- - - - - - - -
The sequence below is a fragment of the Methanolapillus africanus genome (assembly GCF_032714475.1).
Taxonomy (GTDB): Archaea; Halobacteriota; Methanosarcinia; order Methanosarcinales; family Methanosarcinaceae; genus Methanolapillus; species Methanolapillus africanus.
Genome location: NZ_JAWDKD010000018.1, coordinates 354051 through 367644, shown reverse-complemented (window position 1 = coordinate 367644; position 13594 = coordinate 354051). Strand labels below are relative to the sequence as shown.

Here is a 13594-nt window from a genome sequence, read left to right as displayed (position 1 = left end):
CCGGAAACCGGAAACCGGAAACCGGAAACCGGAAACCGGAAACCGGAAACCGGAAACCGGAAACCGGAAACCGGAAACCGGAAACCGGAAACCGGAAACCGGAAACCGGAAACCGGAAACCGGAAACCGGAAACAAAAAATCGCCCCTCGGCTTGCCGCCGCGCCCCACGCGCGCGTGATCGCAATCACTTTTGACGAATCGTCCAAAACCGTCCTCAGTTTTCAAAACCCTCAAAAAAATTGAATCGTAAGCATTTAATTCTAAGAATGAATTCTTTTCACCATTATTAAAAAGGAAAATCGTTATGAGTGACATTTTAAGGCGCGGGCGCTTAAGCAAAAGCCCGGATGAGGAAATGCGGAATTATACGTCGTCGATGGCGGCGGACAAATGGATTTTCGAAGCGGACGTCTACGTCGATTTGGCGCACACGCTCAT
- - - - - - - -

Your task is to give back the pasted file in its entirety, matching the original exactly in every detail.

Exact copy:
The sequence below is a fragment of the Methanolapillus africanus genome (assembly GCF_032714475.1).
Taxonomy (GTDB): Archaea; Halobacteriota; Methanosarcinia; order Methanosarcinales; family Methanosarcinaceae; genus Methanolapillus; species Methanolapillus africanus.
Genome location: NZ_JAWDKD010000018.1, coordinates 354051 through 367644, shown reverse-complemented (window position 1 = coordinate 367644; position 13594 = coordinate 354051). Strand labels below are relative to the sequence as shown.

Here is a 13594-nt window from a genome sequence, read left to right as displayed (position 1 = left end):
CCGGAAACCGGAAACCGGAAACCGGAAACCGGAAACCGGAAACCGGAAACCGGAAACCGGAAACCGGAAACCGGAAACCGGAAACCGGAAACCGGAAACCGGAAACCGGAAACCGGAAACCGGAAACCGGAAACAAAAAATCGCCCCTCGGCTTGCCGCCGCGCCCCACGCGCGCGTGATCGCAATCACTTTTGACGAATCGTCCAAAACCGTCCTCAGTTTTCAAAACCCTCAAAAAAATTGAATCGTAAGCATTTAATTCTAAGAATGAATTCTTTTCACCATTATTAAAAAGGAAAATCGTTATGAGTGACATTTTAAGGCGCGGGCGCTTAAGCAAAAGCCCGGATGAGGAAATGCGGAATTATACGTCGTCGATGGCGGCGGACAAATGGATTTTCGAAGCGGACGTCTACGTCGATTTGGCGCACACGCTCAT